Immaculée’s first book, Left to Tell; Discovering God Amidst the Rwandan Holocaust (Hay House) was released in March of 2006.
On April 6, 1994, the assassination of the Rwandan President who was part of the Hutu tribe sparked months of massacres of the Tutsi tribe. Being the only daughter of her family, her father sent her to hide at a local pastor’s house for protection. She had to hide in a 3 x 4 foot bathroom with seven other women for 91 days. When she was able to come out of hiding she was only 65 pounds and her entire family, besides one brother who was abroad at the time, were brutally murdered along with nearly a million other people. It was while Immaculée was in hiding that she turned to prayer, and it was through her faith that she was ultimately able to do the impossible and tell her family’s murderer that she forgave him.
During the assembly, Immaculée impressed upon the students the power of love and prayer as the biggest lesson and greatest commitment. “God is present even in the worst situations,” she states. “When people have faith, they can have hope. Open your heart to people for who they are, because you never know how God may appear to you. Be grateful, especially to the people in your life.” Immaculée also talked a great deal about forgiveness and being able to forgive her family’s killer. “It’s hard to understand forgiveness, it’s not hard to forgive.”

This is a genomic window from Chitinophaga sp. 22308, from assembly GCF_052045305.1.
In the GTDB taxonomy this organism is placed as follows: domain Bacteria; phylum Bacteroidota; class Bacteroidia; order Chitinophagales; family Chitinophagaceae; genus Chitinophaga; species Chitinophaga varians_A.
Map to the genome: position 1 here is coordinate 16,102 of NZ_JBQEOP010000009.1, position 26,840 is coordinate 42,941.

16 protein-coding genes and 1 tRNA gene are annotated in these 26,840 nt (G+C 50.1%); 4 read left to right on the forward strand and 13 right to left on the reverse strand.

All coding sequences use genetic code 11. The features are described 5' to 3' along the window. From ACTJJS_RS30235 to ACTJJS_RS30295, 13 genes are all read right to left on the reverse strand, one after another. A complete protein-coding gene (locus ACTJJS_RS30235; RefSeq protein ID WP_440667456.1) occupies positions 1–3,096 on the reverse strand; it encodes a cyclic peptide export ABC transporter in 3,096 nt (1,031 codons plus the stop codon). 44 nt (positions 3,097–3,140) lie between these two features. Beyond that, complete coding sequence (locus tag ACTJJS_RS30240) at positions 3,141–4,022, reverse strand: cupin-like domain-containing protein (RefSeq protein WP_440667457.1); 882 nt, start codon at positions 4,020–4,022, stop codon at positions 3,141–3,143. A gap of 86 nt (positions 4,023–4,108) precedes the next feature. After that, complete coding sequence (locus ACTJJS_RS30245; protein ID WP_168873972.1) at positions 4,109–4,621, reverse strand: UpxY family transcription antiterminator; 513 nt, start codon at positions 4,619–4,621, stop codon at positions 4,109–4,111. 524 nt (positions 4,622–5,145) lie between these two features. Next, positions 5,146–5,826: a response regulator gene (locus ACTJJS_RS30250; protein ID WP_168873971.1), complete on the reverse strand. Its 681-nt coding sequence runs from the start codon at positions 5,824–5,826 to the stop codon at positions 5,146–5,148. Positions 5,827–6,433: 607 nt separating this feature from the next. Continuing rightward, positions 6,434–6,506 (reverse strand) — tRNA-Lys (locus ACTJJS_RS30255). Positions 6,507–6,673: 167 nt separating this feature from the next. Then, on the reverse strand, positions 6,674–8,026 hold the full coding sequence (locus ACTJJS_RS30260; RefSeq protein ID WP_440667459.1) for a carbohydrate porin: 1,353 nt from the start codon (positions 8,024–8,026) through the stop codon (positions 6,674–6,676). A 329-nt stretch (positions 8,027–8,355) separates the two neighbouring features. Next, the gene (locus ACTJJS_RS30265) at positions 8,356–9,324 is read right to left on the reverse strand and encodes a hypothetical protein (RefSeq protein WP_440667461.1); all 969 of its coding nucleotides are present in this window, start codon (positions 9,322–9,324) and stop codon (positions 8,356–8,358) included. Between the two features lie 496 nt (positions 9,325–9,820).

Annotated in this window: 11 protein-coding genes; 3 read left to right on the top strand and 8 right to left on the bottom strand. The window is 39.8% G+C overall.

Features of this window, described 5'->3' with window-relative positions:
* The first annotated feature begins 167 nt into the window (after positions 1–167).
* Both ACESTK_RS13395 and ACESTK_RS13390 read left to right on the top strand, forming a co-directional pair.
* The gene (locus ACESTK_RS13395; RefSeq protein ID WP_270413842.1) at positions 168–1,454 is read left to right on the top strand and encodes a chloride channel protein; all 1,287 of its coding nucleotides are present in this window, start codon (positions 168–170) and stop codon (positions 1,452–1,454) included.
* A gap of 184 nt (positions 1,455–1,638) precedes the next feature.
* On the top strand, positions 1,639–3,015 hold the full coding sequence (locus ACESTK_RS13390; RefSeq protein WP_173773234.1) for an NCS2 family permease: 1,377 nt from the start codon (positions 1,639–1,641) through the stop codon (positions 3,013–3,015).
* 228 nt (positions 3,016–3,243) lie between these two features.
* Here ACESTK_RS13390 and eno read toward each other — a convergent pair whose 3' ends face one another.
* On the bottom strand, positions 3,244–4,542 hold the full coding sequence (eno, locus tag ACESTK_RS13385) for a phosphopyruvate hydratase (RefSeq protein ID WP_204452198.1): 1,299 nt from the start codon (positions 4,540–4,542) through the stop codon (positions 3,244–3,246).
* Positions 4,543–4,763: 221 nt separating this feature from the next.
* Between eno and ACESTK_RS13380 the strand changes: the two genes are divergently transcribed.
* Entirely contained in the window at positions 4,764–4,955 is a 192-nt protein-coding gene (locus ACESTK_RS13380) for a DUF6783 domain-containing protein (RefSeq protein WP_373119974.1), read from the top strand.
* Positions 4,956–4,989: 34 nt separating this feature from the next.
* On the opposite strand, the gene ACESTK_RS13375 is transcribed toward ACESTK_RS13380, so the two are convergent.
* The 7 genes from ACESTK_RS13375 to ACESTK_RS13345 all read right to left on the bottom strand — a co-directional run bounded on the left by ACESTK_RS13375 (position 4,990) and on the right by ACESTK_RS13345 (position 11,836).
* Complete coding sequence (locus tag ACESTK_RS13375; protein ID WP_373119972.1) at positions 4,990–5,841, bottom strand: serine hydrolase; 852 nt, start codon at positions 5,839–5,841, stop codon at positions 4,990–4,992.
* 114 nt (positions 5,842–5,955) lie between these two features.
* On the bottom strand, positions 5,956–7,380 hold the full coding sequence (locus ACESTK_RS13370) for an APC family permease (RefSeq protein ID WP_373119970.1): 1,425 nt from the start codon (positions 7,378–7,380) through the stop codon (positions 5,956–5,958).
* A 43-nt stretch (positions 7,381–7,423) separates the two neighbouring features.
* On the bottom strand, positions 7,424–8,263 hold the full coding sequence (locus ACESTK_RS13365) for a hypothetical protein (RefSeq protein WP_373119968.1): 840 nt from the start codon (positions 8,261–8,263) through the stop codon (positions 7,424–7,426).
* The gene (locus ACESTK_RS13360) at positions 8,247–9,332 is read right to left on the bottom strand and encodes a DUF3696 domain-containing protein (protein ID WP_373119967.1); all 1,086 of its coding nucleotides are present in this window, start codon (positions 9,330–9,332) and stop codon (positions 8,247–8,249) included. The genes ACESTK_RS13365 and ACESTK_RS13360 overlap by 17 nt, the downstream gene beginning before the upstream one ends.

Mrs. Merryman’s Religion 10 class spent the last month reading Left to Tell analyzing the autobiography for theme, point of view and its rich symbolism. Immaculée came to life for these students long before she took the stage in OLL’s Arts & Athletic Center,” remarked Mrs. Merryman. “Immaculée reminds us that there is nothing, absolutely nothing in life so insurmountable that prayer cannot set right again.”
Sophomore, Robert Polidoro commented, “Immaculee’s experience was indescribable as you cannot imagine someone going through that. It was a true nightmare for her and then so inspiring to see how strong she came out of it. The book was difficult to read painting such vivid pictures of true animosity involving guns and killing. Meeting her really opened up how I look at the book.”
Michelle Herrera, also a sophomore agrees stating, “It was an eye-opener to faith and bonds with family.”
According to her website (www.immaculee.com), Left to Tell has received a Christopher Award “affirming the highest values of human spirit,” and was chosen as Outreach Magazine’s selection for “Best Outreach Testimony/Biography Resource of 2007.” Left to Tell has been adopted into the curriculum of dozens of high schools and universities, including Villanova University, which selected it for their “One Book Program,” making Left to Tell mandatory reading for its 6,000 students.
Immaculée has written six additional books in recent years - Led by Faith: Rising from the Ashes of the Rwandan Genocide, Our Lady of Kibeho, If Only We Had Listened, Visit from Heaven, and The Boy Who Met Jesus, and The Rosary.